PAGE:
MUNICH -- European plans to tackle vehicle emissions that cause climate change are at risk of coming undone, sending car manufacturers such as Daimler and BMW back to the drawing board to avoid potential fines.
A series of events over the past weeks have highlighted the region's struggle to contain greenhouse gases and air pollution, wrong-footing automakers including BMW and Volkswagen Group that remain reliant on engines running on diesel.
"It's safe to say our original premises and plans to meet fleet emissions goals are good for the bin," said Dieter Zetsche, CEO of Daimler. "We think we can meet them still, but it's not totally up to us but depends on how the customer decides to act."
Policies to lower emissions were clouded by the revelation last month by the EU that the amount of carbon dioxide produced by new cars rose last year, reversing at least seven years of steady decline of the greenhouse gas in many countries. A further sign of cracks in the system was the bloc's decision to resort to suing Germany and five other member states for exceeding air pollution limits.
Finally, in a direct blow to automakers, Hamburg became the first German city to impose driving restrictions on some cars running on diesel -- a fuel that produces less CO2 than gasoline but more harmful air pollutants.
If manufacturers fail to comply with emissions rules, they are at risk of projected fines of 4.5 billion euros ($5.3 billion), according to study by PA Consulting.
The root of the European problem over emissions can mostly be traced to Volkswagen's diesel cheating scandal that erupted in 2015 and caused consumers to shun vehicles running on the fuel partly because of fears they would be outlawed.
A landmark German court decision in February allowed bans in principle, causing people to give up diesel even faster despite offers from automakers to clean up older models and take back cars in the event of restrictions.
Diesel's collapse has upended a core plank in the EU's strategy to lower greenhouse gases: namely to encourage, at least in the short-term, use of the engine technology because it burns hydrocarbons more efficiently than gasoline, thereby cutting carbon emissions.
That policy stemmed from a successful lobbying effort by automakers in Europe for incentives to make diesel cheaper after the 1997 signing of the global Kyoto protocol climate change agreement, which required signatories to commit to cutting CO2. Manufacturers like BMW, VW and Daimler sought to capitalize on their engineering prowess in diesel technology, while other countries, like Japan, backed research into hybrid and electric cars.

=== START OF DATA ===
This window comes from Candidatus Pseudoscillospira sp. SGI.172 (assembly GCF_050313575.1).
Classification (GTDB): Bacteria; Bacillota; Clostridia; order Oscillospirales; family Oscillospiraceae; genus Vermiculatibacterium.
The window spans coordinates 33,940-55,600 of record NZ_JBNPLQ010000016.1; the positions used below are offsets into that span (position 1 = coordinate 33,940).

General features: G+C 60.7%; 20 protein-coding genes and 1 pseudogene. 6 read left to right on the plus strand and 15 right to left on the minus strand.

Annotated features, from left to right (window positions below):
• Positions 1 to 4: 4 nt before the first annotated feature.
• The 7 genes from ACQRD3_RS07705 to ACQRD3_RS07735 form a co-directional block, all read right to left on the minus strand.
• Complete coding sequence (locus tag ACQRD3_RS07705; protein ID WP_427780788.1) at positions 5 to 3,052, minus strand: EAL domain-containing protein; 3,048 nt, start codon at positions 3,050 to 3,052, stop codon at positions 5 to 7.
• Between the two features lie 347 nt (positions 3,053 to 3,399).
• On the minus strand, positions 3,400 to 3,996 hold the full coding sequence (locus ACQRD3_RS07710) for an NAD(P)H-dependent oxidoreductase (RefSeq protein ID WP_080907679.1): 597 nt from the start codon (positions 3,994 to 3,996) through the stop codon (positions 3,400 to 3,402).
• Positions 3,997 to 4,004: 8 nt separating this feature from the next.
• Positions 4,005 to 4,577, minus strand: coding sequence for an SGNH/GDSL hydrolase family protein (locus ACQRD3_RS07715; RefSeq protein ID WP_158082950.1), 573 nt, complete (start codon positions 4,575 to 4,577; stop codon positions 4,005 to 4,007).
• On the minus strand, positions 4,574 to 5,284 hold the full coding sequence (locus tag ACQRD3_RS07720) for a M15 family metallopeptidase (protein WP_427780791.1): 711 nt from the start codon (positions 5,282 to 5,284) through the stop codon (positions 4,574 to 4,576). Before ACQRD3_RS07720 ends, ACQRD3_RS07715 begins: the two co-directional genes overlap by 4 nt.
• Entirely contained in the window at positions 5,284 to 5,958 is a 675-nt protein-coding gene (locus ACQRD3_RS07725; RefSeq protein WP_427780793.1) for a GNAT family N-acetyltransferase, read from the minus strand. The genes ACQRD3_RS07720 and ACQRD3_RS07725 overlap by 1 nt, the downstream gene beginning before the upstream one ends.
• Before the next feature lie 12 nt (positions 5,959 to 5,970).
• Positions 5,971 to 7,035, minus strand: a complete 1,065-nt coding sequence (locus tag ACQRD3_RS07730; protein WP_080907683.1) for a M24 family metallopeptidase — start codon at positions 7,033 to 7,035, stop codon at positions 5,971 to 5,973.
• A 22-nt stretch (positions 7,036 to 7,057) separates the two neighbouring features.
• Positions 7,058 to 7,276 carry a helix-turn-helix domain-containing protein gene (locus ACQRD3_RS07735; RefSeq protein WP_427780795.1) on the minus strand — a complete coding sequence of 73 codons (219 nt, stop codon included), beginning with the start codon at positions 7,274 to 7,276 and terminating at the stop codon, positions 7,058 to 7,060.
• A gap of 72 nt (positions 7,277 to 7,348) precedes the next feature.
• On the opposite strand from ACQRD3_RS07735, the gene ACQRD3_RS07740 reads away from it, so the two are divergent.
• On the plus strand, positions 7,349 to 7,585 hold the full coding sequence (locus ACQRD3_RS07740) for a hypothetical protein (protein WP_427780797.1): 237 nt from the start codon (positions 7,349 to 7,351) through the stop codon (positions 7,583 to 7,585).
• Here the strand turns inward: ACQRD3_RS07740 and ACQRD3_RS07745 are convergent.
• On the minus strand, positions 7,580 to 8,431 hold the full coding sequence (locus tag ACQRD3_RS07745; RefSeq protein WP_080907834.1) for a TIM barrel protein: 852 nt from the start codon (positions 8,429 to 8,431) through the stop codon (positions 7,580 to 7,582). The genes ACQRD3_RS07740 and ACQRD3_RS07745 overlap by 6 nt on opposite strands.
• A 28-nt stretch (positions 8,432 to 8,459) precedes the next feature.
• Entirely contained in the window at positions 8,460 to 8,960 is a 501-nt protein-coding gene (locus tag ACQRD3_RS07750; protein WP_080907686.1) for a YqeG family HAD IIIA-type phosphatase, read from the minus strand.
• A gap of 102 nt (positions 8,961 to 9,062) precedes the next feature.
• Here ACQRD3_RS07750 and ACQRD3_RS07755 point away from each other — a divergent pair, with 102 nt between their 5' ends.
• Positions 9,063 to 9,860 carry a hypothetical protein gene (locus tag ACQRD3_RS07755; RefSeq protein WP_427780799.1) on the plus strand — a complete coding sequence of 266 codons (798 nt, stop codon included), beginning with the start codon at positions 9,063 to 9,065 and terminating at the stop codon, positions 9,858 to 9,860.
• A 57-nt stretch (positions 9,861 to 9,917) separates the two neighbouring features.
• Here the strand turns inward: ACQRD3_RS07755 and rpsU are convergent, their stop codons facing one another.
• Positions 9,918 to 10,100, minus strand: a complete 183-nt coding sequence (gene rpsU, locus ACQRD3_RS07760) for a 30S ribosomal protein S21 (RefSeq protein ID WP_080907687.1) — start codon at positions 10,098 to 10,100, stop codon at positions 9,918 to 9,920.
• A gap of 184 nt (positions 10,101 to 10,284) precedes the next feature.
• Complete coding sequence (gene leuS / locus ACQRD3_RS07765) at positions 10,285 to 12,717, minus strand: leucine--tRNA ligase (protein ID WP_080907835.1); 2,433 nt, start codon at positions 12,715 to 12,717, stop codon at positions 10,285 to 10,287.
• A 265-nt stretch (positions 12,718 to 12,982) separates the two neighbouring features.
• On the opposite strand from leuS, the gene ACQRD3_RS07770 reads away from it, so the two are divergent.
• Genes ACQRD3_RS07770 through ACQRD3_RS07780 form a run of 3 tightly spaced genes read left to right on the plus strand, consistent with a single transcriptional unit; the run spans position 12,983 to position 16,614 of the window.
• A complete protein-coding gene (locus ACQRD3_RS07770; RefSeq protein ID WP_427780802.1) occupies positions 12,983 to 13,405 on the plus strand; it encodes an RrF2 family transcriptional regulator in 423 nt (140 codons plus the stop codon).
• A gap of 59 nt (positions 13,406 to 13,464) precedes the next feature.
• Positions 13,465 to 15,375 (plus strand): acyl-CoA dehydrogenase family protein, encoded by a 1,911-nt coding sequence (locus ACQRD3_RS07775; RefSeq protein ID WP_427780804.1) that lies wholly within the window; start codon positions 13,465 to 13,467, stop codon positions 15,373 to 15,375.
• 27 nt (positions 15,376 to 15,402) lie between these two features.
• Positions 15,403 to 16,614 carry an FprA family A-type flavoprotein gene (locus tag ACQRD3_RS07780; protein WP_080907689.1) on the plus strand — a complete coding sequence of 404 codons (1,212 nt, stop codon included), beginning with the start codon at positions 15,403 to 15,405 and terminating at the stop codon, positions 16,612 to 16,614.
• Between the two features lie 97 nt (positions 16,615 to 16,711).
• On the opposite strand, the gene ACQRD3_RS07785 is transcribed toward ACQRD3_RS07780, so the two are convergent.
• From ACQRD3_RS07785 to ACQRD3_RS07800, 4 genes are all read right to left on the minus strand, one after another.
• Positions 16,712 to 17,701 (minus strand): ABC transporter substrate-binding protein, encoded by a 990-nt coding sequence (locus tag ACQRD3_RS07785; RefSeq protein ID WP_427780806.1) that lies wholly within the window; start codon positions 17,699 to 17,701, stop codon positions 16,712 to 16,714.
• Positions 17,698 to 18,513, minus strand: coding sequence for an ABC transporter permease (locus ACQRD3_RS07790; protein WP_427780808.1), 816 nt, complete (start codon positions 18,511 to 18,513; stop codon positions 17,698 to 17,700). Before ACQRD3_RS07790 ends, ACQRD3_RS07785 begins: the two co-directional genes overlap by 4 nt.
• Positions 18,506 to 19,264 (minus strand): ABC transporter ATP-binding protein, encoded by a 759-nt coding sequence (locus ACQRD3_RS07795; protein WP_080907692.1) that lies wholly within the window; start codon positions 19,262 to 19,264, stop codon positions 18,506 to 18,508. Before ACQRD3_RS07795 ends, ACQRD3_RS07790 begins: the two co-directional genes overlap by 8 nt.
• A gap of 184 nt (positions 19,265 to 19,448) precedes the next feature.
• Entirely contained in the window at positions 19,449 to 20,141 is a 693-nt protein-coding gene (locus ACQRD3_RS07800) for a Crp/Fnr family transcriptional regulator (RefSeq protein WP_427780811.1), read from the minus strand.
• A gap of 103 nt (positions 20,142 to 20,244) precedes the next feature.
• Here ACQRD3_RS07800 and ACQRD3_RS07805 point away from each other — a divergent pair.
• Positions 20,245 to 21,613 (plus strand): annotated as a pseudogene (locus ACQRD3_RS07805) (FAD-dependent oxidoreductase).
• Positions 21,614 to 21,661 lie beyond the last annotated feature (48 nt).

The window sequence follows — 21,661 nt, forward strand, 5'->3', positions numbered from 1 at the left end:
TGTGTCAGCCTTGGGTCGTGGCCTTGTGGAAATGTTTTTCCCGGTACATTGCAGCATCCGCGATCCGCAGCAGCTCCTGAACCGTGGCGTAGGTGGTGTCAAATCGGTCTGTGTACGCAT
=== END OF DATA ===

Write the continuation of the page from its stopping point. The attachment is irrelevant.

Lower prices at the pump dramatically boosted diesel's share by 2006 to over half of all cars sold in Western Europe. But while diesel saves on CO2, it spews out particulate matter and harmful nitrogen dioxide, or NOx, which is expensive to reduce in engines. As diesel proliferated, so did the number of cities failing to meet pollution limits.
Last year, 70 German cities reported excessive levels of NOx, which can cause respiratory problems and premature death. A similar picture emerged in the UK, France and Italy.
As carbon emissions rise, automakers are left with two choices -- face fines or lower prices for hybrid and electric cars in a bid to jump start sluggish demand.
Daimler, for one, is joining rivals in offering electric versions of its vehicles, which don't emit gases. It's starting sales of the battery-powered EQ C crossover model next year. A potential damper to sales efforts could be patchy recharging infrastructure for battery-powered cars.
The rise in vehicle-related CO2 emissions is set to get much worse this year, according to Peter Fuss, a partner at consultancy EY. A 0.4 gram increase last year to an average of 118.5 grams per kilometer for new cars sold in the EU highlights the challenge for manufacturers to get within the more stringent 2021 target of 95 grams per kilometer on average. Yet relying on diesel to help is no longer an option, according to the EU's industrial-policy chief.
"Diesel cars are finished," European Commissioner Elzbieta Bienkowska said in a May 24 interview. "I think in several years they will completely disappear. This is the technology of the past."